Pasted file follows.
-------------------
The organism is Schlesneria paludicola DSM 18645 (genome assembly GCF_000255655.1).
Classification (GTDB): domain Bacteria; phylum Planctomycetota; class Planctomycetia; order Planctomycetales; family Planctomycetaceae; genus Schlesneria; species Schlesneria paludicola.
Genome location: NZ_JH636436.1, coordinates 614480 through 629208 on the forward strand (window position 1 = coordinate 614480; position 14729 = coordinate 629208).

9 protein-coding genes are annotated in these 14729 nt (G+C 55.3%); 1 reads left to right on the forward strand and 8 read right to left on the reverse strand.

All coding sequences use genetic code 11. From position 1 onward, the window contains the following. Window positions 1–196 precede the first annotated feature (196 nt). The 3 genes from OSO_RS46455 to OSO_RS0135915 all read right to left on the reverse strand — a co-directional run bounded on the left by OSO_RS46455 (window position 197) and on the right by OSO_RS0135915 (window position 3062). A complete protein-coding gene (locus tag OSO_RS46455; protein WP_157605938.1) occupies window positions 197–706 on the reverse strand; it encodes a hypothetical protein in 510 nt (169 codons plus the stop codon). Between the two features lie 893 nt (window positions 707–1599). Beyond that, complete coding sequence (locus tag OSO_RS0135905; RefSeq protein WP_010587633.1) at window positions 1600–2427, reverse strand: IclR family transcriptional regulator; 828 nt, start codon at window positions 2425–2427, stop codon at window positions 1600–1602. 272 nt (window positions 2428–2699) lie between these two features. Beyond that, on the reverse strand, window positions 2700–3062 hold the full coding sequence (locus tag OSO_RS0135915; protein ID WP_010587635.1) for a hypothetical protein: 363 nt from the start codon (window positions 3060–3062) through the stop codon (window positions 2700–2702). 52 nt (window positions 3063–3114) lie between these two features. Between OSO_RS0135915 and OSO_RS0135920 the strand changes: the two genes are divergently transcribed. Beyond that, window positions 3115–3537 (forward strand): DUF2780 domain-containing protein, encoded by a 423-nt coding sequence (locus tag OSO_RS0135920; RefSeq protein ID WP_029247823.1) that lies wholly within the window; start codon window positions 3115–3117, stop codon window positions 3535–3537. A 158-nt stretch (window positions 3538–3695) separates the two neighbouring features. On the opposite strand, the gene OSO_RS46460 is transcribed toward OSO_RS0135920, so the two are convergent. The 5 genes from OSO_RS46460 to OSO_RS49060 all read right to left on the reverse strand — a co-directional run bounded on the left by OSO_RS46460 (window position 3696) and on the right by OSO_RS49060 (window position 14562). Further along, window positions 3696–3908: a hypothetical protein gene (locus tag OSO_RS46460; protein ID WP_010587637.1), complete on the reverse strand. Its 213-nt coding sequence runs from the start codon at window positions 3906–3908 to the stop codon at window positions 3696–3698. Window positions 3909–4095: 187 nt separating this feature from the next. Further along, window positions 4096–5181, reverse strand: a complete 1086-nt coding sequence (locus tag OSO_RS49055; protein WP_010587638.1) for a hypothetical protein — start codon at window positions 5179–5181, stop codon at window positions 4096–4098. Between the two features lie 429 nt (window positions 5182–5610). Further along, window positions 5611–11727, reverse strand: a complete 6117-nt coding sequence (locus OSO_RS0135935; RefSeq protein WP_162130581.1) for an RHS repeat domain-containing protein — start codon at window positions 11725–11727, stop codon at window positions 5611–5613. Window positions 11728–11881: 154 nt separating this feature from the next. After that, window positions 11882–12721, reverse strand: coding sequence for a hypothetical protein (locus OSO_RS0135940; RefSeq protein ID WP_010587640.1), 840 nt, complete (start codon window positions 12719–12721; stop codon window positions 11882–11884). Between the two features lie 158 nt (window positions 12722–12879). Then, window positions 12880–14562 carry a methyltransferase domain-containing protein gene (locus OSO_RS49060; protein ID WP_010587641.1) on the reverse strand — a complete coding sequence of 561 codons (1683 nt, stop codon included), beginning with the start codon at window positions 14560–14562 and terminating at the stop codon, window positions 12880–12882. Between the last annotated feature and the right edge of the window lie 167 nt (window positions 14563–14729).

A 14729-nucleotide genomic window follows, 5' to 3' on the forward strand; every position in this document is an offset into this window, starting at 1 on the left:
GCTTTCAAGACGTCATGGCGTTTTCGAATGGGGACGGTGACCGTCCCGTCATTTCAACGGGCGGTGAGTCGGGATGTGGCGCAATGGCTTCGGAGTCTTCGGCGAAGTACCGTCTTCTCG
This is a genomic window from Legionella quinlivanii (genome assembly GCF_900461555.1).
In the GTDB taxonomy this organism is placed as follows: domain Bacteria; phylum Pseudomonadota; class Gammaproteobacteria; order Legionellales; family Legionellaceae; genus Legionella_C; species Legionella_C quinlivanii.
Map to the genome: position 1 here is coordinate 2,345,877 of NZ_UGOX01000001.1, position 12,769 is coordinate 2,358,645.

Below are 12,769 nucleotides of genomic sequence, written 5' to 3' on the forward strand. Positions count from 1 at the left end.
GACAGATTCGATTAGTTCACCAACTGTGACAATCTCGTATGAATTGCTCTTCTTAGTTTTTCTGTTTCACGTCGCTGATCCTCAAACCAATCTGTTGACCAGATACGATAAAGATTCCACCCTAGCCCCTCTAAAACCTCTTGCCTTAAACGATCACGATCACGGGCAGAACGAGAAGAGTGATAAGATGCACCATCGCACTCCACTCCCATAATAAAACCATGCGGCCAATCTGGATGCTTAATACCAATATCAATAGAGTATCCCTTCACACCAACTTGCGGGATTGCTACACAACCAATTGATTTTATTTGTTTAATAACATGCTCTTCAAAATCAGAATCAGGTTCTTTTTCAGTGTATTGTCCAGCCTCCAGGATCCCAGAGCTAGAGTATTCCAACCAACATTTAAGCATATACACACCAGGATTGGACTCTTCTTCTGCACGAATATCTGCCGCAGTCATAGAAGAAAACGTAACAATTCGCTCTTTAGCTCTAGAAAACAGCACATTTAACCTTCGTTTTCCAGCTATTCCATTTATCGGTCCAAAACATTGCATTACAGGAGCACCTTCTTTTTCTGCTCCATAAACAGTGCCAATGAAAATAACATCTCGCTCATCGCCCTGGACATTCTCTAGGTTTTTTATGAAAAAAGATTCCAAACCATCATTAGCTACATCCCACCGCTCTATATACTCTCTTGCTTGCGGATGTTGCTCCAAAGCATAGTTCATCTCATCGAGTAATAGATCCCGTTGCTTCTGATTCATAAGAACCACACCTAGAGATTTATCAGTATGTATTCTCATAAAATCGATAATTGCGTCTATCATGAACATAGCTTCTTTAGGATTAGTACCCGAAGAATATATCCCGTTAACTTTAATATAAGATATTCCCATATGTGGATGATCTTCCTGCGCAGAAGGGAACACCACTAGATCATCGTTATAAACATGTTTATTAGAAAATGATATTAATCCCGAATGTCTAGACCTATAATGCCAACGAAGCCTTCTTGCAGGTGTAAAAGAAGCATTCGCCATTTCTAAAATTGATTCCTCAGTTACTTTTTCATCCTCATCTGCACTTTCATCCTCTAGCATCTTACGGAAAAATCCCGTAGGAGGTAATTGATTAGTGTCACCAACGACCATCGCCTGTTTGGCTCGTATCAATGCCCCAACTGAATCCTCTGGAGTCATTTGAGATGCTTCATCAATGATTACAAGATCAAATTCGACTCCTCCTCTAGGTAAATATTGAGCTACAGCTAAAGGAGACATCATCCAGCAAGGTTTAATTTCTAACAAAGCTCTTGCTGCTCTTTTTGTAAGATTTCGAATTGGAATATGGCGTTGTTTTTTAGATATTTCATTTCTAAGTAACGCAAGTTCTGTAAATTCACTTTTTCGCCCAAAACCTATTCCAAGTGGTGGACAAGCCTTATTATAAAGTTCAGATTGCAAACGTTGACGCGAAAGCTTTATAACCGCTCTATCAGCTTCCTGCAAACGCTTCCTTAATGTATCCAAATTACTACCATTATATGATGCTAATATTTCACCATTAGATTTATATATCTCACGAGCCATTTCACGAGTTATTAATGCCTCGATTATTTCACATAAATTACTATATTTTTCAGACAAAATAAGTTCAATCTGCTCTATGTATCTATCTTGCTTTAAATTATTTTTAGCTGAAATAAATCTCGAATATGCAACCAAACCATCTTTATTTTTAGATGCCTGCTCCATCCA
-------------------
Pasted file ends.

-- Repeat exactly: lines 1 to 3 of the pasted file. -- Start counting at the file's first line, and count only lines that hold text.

The organism is Schlesneria paludicola DSM 18645 (genome assembly GCF_000255655.1).
Classification (GTDB): domain Bacteria; phylum Planctomycetota; class Planctomycetia; order Planctomycetales; family Planctomycetaceae; genus Schlesneria; species Schlesneria paludicola.
Genome location: NZ_JH636436.1, coordinates 614480 through 629208 on the forward strand (window position 1 = coordinate 614480; position 14729 = coordinate 629208).